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When I use rapidjson document as member variable and do this:

class Test
{
     rapidjson::Document    m_jsonDocument;

public:
    void f()
    {
        // WORKS FINE
        rapidjson::Document document;
        if (document.Parse<0>("{ \"hello\" : \"world\" }").HasParseError())
            printf("ERROR PARSING JSON\n");
        else
            printf("%s\n", document["hello"].GetString());


         // BUT HERE THROWS, WHY?
         if (m_jsonDocument.Parse<0>("{ \"hello\" : \"world\" }").HasParseError())
             printf("ERROR PARSING JSON\n");
         else
            printf("%s\n", m_jsonDocument["hello"].GetString());
    }
};

When I call if (m_jsonDocument.Parse<0>("{ \"hello\" : \"world\" }").HasParseError()) app crashes on line flags_ = defaultFlags[type]; in document.h in CTOR GenericValue(Type type). Visual Studio debugger says "Unable to read memory." for _flags. What is the problem? What is the difference between member variable and local variable?


EDIT: I set f as a callback using setResponseCallback defined here and f is being called as a callback using dispatchResponseCallbacks defined here.

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How do you call the function f? –  Joachim Pileborg May 13 at 12:58
    
@JoachimPileborg There is a call to server for JSON data, and there is a callback which is being called when response is arrived. f is the callback function. Does it matter? –  Narek May 13 at 13:00
    
@JoachimPileborg Oh this is really strange. I cannot understand. I have called f as follows: Test t; t.f(); and it worked. What is the difference? How can I fix my issue? –  Narek May 13 at 13:08

2 Answers 2

The problem is, most likely, that you when the member function pointer f is called it's called without an actual object, meaning that the this pointer in the member function is invalid. This leads to undefined behavior when you try to access member variables, as those accesses uses the (invalid) this pointer implicitly.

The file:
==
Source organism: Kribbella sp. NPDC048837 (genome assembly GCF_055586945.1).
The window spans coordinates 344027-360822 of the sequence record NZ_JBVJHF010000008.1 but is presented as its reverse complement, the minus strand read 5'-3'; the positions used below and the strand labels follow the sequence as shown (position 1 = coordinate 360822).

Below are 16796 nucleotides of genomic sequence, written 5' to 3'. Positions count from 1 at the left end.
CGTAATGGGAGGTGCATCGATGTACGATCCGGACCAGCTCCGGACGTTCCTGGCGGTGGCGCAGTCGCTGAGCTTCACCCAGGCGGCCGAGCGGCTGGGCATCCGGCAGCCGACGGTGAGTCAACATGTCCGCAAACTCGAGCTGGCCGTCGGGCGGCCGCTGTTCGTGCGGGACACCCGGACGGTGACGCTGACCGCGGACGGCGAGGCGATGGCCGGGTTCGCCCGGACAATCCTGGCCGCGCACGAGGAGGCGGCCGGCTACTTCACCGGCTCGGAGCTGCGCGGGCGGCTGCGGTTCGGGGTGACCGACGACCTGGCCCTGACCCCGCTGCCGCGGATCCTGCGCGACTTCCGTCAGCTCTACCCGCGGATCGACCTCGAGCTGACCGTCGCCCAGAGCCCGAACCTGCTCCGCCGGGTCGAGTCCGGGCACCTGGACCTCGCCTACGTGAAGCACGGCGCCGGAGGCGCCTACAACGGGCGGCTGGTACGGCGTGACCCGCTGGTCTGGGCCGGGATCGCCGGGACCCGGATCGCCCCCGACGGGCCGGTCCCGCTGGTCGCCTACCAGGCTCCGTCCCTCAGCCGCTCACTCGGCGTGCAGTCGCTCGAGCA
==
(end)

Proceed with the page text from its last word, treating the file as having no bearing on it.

There are a couple of ways to solve this, the most straightforward is to use a static member function as callback, and pass an instance of the object as user-data (most callback systems allow this). Then the static member function can use the user-data object pointer to call the real function.

Something like

class Test
{
    ...

public:
    static void f_wrapper(Test* object)
    {
        object->f();
    }
};

Then do e.g.

Test object;
set_callback(&Test::f_wrapper, &object);

Take care that object doesn't go out of scope.

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I use coco2d::network::HttpRequest in case if you are familiar with this. It has setResponseCallback which takes two arguments: this and a pointer to the method. (The class should inherit from Layer class.) And when the response is back the callback is being called like this: ` if (pTarget && pSelector) { (pTarget->*pSelector)(this, response); }` where pTarget is the passed this, and pSelector is passed method. As you see it calls with this. –  Narek May 13 at 13:21
    
Another thing I can't understand how you can call non-static method without this? –  Narek May 13 at 13:22
    
@Narek If you pass &Test::f as a callback function, the code calling your function will happily call Test::f but it doesn't know it's a non-static member function and so will call it as an ordinary function, leading to this problem. –  Joachim Pileborg May 13 at 13:24
    
@Narek I also think you need to edit your question and add more code to show what you're doing, if possible a Minimal, Complete, and Verifiable example. –  Joachim Pileborg May 13 at 13:26
    
But call is being done like this: pTarget->*pSelector which is equivalent to this->*pointerToF. Doesn't it mean that I call f with this? –  Narek May 13 at 13:27
up vote 0 down vote accepted

As @JoachimPileborg noted it should be important how I call f(); One of the reasons he explained in details. Thanks to Joachim for directing to the right direction. Actually my problem was more stupid than Joachim could think :). The problem was that I was calling f when the response to my HTTP request is back (f was a callback function). But as far as I allocated Test t; in stack, therefore the memory was de-allocated and this was invalid in the point when the response was back. I know, that is really stupid :).

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